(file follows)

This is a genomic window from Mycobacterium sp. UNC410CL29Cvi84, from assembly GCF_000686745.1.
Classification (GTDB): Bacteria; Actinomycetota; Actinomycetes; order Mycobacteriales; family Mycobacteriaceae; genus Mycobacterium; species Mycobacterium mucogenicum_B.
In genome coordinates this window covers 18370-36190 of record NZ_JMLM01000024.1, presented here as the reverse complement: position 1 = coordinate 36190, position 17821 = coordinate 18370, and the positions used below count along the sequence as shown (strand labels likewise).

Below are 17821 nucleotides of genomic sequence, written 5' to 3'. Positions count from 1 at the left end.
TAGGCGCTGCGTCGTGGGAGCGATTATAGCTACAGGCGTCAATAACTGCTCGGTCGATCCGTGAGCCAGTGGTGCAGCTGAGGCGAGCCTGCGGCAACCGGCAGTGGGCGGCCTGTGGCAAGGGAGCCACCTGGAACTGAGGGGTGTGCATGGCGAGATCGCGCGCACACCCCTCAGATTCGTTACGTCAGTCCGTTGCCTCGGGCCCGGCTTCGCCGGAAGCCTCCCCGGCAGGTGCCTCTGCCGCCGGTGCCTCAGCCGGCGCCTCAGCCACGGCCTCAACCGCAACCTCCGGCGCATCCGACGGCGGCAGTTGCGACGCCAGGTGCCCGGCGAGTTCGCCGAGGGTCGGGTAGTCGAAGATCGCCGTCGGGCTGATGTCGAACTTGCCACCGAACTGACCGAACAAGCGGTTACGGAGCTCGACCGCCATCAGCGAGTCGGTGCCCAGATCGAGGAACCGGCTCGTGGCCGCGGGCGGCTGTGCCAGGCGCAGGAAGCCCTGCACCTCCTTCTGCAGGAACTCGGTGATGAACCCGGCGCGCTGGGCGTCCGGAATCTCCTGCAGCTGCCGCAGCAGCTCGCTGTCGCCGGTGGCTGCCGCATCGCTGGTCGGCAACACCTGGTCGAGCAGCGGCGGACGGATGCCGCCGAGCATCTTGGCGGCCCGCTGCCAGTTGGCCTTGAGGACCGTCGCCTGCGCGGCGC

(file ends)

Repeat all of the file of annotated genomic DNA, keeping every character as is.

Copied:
This is a genomic window from Mycobacterium sp. UNC410CL29Cvi84, from assembly GCF_000686745.1.
Classification (GTDB): Bacteria; Actinomycetota; Actinomycetes; order Mycobacteriales; family Mycobacteriaceae; genus Mycobacterium; species Mycobacterium mucogenicum_B.
In genome coordinates this window covers 18370-36190 of record NZ_JMLM01000024.1, presented here as the reverse complement: position 1 = coordinate 36190, position 17821 = coordinate 18370, and the positions used below count along the sequence as shown (strand labels likewise).

Below are 17821 nucleotides of genomic sequence, written 5' to 3'. Positions count from 1 at the left end.
TAGGCGCTGCGTCGTGGGAGCGATTATAGCTACAGGCGTCAATAACTGCTCGGTCGATCCGTGAGCCAGTGGTGCAGCTGAGGCGAGCCTGCGGCAACCGGCAGTGGGCGGCCTGTGGCAAGGGAGCCACCTGGAACTGAGGGGTGTGCATGGCGAGATCGCGCGCACACCCCTCAGATTCGTTACGTCAGTCCGTTGCCTCGGGCCCGGCTTCGCCGGAAGCCTCCCCGGCAGGTGCCTCTGCCGCCGGTGCCTCAGCCGGCGCCTCAGCCACGGCCTCAACCGCAACCTCCGGCGCATCCGACGGCGGCAGTTGCGACGCCAGGTGCCCGGCGAGTTCGCCGAGGGTCGGGTAGTCGAAGATCGCCGTCGGGCTGATGTCGAACTTGCCACCGAACTGACCGAACAAGCGGTTACGGAGCTCGACCGCCATCAGCGAGTCGGTGCCCAGATCGAGGAACCGGCTCGTGGCCGCGGGCGGCTGTGCCAGGCGCAGGAAGCCCTGCACCTCCTTCTGCAGGAACTCGGTGATGAACCCGGCGCGCTGGGCGTCCGGAATCTCCTGCAGCTGCCGCAGCAGCTCGCTGTCGCCGGTGGCTGCCGCATCGCTGGTCGGCAACACCTGGTCGAGCAGCGGCGGACGGATGCCGCCGAGCATCTTGGCGGCCCGCTGCCAGTTGGCCTTGAGGACCGTCGCCTGCGCGGCGC